Health Care Provider Recommendation, Human Papillomavirus Vaccination, and Race/Ethnicity in the US National Immunization Survey.

Kelly R. Ylitalo is with the Department of Epidemiology, University of Michigan, Ann Arbor. Hedwig Lee is with the Department of Sociology, University of Washington, Seattle. Neil K. Mehta is with the Department of Global Health at the Rollins School of Public Health, Emory University, Atlanta, GA.
American Journal of Public Health (Impact Factor: 3.93). 06/2012; DOI: 10.2105/AJPH.2011.300600
Source: PubMed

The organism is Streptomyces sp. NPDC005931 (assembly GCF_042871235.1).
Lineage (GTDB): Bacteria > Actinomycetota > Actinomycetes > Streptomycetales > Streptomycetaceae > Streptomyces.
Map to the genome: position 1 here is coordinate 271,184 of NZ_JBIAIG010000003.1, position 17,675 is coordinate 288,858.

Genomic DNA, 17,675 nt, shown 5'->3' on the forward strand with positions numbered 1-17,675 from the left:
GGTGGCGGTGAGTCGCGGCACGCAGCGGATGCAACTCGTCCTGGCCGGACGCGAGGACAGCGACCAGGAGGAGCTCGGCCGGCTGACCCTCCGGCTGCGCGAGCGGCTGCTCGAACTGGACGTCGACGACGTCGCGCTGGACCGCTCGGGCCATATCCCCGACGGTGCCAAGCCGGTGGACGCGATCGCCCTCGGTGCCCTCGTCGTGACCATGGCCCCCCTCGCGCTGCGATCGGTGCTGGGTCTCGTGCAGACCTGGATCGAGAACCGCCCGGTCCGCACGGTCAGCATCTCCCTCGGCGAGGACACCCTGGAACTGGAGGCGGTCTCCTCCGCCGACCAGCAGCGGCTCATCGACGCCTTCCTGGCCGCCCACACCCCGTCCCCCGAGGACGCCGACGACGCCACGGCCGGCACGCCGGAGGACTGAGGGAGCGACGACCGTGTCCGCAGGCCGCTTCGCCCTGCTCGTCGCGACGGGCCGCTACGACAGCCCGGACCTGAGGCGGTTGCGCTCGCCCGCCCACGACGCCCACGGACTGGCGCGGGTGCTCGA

ABSTRACT Objectives. Human papillomavirus (HPV) is a common sexually transmitted infection in the United States, yet HPV vaccination rates remain relatively low. We examined racial/ethnic differences in the prevalence of health care provider recommendations for HPV vaccination and the association between recommendation and vaccination. Methods. We used the 2009 National Immunization Survey-Teen, a nationally representative cross-section of female adolescents aged 13 to 17 years, to assess provider-verified HPV vaccination (≥ 1 dose) and participant-reported health care provider recommendation for the HPV vaccine. Results. More than half (56.9%) of female adolescents received a recommendation for the HPV vaccine, and adolescents with a recommendation were almost 5 times as likely to receive a vaccine (odds ratio = 4.81; 95% confidence interval = 4.01, 5.77) as those without a recommendation. Racial/ethnic minorities were less likely to receive a recommendation, but the association between recommendation and vaccination appeared strong for all racial/ethnic groups. Conclusions. Provider recommendations were strongly associated with HPV vaccination. Racial/ethnic minorities and non-Hispanic Whites were equally likely to obtain an HPV vaccine after receiving a recommendation. Vaccine education efforts should target health care providers to increase recommendations, particularly among racial/ethnic minority populations. (Am J Public Health. Published online ahead of print June 14, 2012: e1-e6. doi:10.2105/AJPH.2011.300600).

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